With Veterans Day upon us, it is a perfect time to not only thank those who served our country, but remind them of the special benefits available to them as they plan their estates.
The U.S. Department of Veterans Affairs offers a myriad of programs to veterans and their beneficiaries. Unfortunately, many veterans miss out on those benefits because they’re unaware or they’re confused on how to apply and position themselves for eligibility. Eligibility rules are different for each benefit and can be complex. VA.gov contains helpful information, but consulting trained, VA-certified professionals can be much easier than trying to utilize a federal website for help. There is also danger in some of the self-professed aid websites that in actuality are marketing sites for service providers. The safest option for consumers is using the VA itself, local veterans service organizations (“VSOs”) and professionals who have taken and maintained VA certification to provide advice on options and assist with applications.
Some of the benefits veterans should review eligibility to receive include:
Life insurance: Veterans have group life insurance plans available to them as either their main plans or to supplement existing plans. The VA also offers other types of insurance with group rates.
Burial Expenses: Many veterans and their family members are eligible for burial benefits — up to $2,000 for burial expenses of service-related deaths and $300 for non-service-related deaths. This includes burial in a VA National Cemetery, if desired.
Health care and geriatric care: The VA offers a variety of health care and aging-related services for veterans, spouses and their caregivers. There are specific programs for specific injuries, such as blindness, brain injuries or alcohol and drug dependency, as well as respite for caregivers and pain management. The VA site has specific sections for health care and geriatrics.
Aid and Attendance Benefits: These benefits can play a critical role in a veteran’s long-term care, providing a monthly allowance to help veterans and surviving spouses age 65 and older pay for assisted daily living services at home or in a facility. To qualify, the veteran’s net worth must generally be below $138,489 in 2022. Most homes will be excluded from this calculation, but, if the veteran sells a home while receiving benefits, the cash from the sale will count toward net worth, making it important to consider placing that home in a protective trust.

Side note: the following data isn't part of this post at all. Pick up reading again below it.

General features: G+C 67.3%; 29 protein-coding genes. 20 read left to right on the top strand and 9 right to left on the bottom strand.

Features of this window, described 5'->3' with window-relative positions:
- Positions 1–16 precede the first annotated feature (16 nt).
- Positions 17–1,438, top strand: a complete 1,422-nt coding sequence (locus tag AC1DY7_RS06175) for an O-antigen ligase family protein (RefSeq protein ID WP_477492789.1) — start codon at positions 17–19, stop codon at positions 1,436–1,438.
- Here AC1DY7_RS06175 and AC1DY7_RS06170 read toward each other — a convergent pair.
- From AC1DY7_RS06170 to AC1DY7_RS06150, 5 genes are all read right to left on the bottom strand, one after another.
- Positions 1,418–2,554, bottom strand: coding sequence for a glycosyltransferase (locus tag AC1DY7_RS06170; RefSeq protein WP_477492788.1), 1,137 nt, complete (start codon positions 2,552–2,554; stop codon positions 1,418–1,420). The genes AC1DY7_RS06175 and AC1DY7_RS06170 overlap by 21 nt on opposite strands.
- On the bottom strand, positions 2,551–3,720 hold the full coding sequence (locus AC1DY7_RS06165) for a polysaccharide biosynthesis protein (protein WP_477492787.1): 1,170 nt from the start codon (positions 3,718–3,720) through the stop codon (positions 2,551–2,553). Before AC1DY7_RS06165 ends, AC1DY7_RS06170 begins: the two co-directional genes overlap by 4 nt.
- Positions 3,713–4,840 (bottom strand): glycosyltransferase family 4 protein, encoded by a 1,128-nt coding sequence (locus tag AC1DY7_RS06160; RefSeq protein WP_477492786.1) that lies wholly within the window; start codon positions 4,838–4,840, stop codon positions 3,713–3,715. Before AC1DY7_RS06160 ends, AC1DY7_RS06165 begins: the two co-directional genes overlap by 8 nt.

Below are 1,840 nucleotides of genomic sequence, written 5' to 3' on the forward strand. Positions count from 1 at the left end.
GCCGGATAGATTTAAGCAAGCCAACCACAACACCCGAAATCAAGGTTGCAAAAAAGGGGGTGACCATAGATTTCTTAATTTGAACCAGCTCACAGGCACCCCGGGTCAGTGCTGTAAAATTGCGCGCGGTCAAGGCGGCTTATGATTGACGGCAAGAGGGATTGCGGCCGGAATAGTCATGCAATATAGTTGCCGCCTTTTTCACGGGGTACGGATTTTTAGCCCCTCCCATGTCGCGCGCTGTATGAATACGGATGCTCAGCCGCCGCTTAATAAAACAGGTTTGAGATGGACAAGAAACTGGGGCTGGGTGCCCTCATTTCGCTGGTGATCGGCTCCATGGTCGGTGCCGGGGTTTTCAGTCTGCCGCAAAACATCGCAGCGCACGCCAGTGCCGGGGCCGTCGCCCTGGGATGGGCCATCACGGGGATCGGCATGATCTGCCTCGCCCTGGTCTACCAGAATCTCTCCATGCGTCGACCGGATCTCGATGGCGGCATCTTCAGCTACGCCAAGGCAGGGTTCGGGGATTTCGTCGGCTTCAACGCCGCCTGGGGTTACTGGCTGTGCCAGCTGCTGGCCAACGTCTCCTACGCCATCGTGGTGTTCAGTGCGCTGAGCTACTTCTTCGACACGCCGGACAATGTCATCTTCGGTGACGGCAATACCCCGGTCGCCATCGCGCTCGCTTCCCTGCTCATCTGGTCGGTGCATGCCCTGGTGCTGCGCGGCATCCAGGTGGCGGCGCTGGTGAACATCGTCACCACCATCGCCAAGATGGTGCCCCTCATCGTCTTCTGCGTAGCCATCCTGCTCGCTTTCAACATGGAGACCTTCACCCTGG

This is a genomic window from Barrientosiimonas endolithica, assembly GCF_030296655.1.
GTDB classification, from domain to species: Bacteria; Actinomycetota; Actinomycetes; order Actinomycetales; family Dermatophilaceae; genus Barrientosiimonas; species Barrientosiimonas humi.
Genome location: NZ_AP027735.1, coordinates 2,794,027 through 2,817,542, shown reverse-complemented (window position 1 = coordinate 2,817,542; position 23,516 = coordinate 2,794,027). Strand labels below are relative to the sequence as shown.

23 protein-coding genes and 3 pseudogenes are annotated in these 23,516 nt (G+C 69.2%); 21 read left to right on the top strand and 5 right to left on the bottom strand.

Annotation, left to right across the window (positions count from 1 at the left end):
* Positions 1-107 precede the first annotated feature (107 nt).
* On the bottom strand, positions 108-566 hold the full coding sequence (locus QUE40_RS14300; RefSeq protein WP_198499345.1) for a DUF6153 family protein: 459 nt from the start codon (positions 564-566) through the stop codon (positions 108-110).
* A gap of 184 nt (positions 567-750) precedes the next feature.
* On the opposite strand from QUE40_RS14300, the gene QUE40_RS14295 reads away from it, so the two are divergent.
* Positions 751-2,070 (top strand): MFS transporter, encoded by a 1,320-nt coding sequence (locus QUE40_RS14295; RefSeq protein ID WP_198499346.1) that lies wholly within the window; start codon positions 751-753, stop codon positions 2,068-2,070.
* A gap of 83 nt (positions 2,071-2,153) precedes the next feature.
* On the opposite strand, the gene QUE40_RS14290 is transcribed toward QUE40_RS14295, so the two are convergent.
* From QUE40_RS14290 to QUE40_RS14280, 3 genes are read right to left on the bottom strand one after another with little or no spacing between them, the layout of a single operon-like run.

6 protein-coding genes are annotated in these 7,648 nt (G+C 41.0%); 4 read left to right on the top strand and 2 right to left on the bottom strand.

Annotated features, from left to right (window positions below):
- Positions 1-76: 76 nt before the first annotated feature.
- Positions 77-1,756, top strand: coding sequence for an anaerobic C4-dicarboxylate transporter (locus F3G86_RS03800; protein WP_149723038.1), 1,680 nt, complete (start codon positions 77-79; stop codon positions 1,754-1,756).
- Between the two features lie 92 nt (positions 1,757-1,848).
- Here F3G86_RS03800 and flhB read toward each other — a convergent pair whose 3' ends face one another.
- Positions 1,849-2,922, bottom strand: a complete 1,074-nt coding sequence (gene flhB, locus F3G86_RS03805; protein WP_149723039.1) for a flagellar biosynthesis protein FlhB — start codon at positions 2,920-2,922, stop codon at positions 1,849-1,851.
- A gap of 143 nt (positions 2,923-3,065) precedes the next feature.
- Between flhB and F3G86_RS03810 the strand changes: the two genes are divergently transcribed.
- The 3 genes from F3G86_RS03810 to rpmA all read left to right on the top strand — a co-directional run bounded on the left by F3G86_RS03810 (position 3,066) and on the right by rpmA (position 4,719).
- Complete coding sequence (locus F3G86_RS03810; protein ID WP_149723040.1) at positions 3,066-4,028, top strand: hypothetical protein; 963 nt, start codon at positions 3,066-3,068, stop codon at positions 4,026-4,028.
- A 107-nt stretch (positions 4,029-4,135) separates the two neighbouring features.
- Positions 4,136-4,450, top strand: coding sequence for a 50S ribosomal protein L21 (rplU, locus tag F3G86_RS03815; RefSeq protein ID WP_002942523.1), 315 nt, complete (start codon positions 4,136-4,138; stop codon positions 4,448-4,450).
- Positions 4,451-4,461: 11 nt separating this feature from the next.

Veterans Asset Protection Trust
This brings up a key point for consideration: A veteran’s net worth and assets determine eligibility for benefits. A VA-accredited attorney can help a veteran create and reduce net worth. A trust known as a Veterans Asset Protection Trust (“VAPT”) can hold the veteran’s assets (including their residence) and reduces net worth so they qualify for benefits. The veteran retains tax exemptions and the ability to reside in the home, but names an independent trustee and lifetime beneficiary, often an adult child, to manage the assets and receive any income produced by the trust.
The VA imposes penalties on transfers made to qualify for cash assistance. This means that any trust should be created at least three years before applying for aid. Under the lookback regulations, veterans applying for aid must disclose all financial transactions over the past three years. If the veteran transferred assets under market value to qualify for aid, such as gifting their residence to a trust, they may be ruled ineligible to receive VA benefits up to a maximum of five years.
If this sounds confusing, it definitely can be. The rules around VAPTs are complex. Be sure to consult a VA-certified adviser and keep in mind that these rules are in addition to Medicaid qualification rules. (For example, the Medicaid lookback for nursing home level care is five years, but there is no limit to the penalty period that can be imposed for gifts made during the lookback period.) They are not the same, which makes it that much more important to use a qualified and VA-approved professional who understands your options.
Note that it is illegal to charge to assist with a VA benefits application. Charging to advise on estate planning or financial planning is allowed, but not for preparation of the VA application.
If you are a veteran or know a veteran struggling with estate planning or accessing VA benefits, please reach out to Harris Beach attorney Lisa M. Powers at (585) 419-8869 or firstname.lastname@example.org.
This alert is not a substitute for advice of counsel on specific legal issues.
Harris Beach has offices throughout New York state, including Albany, Buffalo, Ithaca, New York City, Rochester, Saratoga Springs, Syracuse, Uniondale and White Plains, as well as Washington D.C., New Haven, Connecticut and Newark, New Jersey.